The Weekly Reflektion Week 30 / 2019

This week’s Reflektion is based on Nigeria Airways Flight 2120 that crashed shortly after taking off from Jeddah, Saudi Arabia on 11 July 1991.

Would you let commercial pressures compromise the safety of your operation? Where is your limit for taking chances?

Nigeria Airways Flight 2120 was a chartered passenger flight from Jeddah, Saudi Arabia, to Sokoto, Nigeria on 11 July 1991. The aircraft was a Douglas DC-8 operated by Nationair for Nigeria Airways. The flight was chartered to take pilgrims visiting Mecca back to Nigeria.

During take-off the crew heard a banging sound while the plane was taking off. One of the crew questioned whether it could have been a tire blowout, however since the air operating manual did not state that a tire blowout was cause to abort take-off the captain continued.

Shortly after take-off the flight attendant reported smoke in the cabin. The crew then experienced difficulties with the plane hydraulics and the cabin and cockpit pressurization. The captain decided to land and started to prepare the aircraft for an emergency landing. Unfortunately a fire had broken out that rapidly engulfed the centre section of the plane and spread rapidly. Passengers fell from the plane as it gradually broke up. The first officer bravely tried to land the plane however, it crashed about three kilometres from the runway. 261 people were killed.

Prior to departure, the lead mechanic had noticed that two of the tyres were below the minimum pressure for flight dispatch. There was in fact evidence that the tyres were known to be under-pressured from flights over the previous 4 days. An urgent note had been sent to the maintenance crew requesting replacement of the tyres due to wear and damage. The mechanics had attempted to inflate them, but no nitrogen gas was readily available, and the project manager, unwilling to accept a delay, disregarded the problem and readied the aircraft for dispatch. The plane had, after all, taken off a number of times with the tyres at a low pressure. The mechanics entered false pressure readings into the tyre log sheet so the flight crew were unaware of the problem.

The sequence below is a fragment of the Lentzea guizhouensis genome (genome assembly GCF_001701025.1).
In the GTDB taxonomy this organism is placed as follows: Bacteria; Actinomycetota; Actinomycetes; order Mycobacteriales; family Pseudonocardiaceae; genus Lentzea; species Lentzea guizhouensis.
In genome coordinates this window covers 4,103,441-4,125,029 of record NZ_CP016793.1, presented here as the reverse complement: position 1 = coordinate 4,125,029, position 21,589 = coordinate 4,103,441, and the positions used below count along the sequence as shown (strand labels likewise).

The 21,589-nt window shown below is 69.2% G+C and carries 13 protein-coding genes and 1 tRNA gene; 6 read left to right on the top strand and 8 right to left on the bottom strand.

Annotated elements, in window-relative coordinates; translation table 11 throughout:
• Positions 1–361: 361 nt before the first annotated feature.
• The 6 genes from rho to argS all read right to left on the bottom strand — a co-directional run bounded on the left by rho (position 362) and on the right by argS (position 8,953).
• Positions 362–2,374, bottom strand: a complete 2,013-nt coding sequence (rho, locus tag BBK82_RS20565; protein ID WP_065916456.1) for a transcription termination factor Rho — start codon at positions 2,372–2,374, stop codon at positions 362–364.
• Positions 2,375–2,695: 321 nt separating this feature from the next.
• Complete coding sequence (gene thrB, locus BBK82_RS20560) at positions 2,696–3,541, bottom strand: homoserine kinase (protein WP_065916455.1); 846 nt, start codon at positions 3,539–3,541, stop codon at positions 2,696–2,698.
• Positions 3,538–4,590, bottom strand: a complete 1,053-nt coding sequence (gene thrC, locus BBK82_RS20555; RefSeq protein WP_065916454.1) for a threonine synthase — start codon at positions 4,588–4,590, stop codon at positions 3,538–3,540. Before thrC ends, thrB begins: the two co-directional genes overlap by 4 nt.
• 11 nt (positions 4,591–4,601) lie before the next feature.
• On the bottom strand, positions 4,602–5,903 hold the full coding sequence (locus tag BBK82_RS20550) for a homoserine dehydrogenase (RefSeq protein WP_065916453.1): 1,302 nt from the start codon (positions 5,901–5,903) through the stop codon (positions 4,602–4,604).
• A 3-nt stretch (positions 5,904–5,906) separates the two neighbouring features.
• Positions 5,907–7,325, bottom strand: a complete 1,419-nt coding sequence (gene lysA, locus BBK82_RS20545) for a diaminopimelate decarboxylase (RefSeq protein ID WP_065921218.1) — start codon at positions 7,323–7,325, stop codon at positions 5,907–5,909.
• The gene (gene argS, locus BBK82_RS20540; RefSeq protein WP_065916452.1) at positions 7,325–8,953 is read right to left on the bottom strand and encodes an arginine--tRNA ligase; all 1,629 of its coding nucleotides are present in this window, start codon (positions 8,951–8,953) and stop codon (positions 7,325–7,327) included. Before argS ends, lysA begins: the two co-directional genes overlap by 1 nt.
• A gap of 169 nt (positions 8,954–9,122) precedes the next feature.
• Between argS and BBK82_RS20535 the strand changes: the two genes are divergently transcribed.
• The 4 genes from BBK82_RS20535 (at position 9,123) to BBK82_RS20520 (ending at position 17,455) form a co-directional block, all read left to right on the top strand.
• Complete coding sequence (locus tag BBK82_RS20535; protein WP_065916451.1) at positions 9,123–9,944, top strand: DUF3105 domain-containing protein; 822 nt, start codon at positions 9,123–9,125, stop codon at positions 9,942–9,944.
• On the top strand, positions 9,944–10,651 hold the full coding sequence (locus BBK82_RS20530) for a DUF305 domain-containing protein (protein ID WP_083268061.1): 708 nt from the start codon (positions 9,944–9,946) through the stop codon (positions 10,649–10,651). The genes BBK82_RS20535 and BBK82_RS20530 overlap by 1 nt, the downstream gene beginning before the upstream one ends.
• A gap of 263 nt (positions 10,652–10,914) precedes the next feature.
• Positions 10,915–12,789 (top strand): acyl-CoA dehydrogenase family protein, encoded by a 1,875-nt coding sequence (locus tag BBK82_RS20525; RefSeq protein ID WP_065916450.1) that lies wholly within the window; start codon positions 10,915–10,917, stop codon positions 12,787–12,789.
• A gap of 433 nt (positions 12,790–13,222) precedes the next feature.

The aircraft had travelled 5 km to the runway with air temperatures in excess of 40 C. When the aircraft was taxiing, the transfer of the load from the under-inflated No. 2 tyre to the No. 1 tyre on the same portside axle resulted “in over-deflection, over-heating and structural weakening of the No. 1 tyre. The No. 1 tyre failed very early on the take-off roll, followed almost immediately by the No. 2. The latter stopped rotating “for reasons not established”, and the subsequent friction of the wheel assembly with the runway generated sufficient heat to start a self-sustaining fire. When the landing gear was retracted the fire spread in the wheel compartment and quickly affected the hydraulic and pressurisation systems located nearby.

Nationair had a poor reputation for on-time service and mechanical problems. The project manager that authorized the flight was concerned that a delay in the flight could have led to the loss of the contract with Nigerian Airways. The project manager was under pressure from the Nationair executives to maintain schedule and keep costs under control.

Commercial pressures can cause people to push the limits on safety. The first time the limits are exceeded there may not be negative consequences. This can create a false sense of safety that the limits are not so important, and maybe things will be OK after all. A change in circumstances, in this case the hot conditions and the long journey to the runway, were enough to tip the balance and the Major Accident occurred.

Do you let commercial pressures compromise the safety of your operation? 

Reflekt AS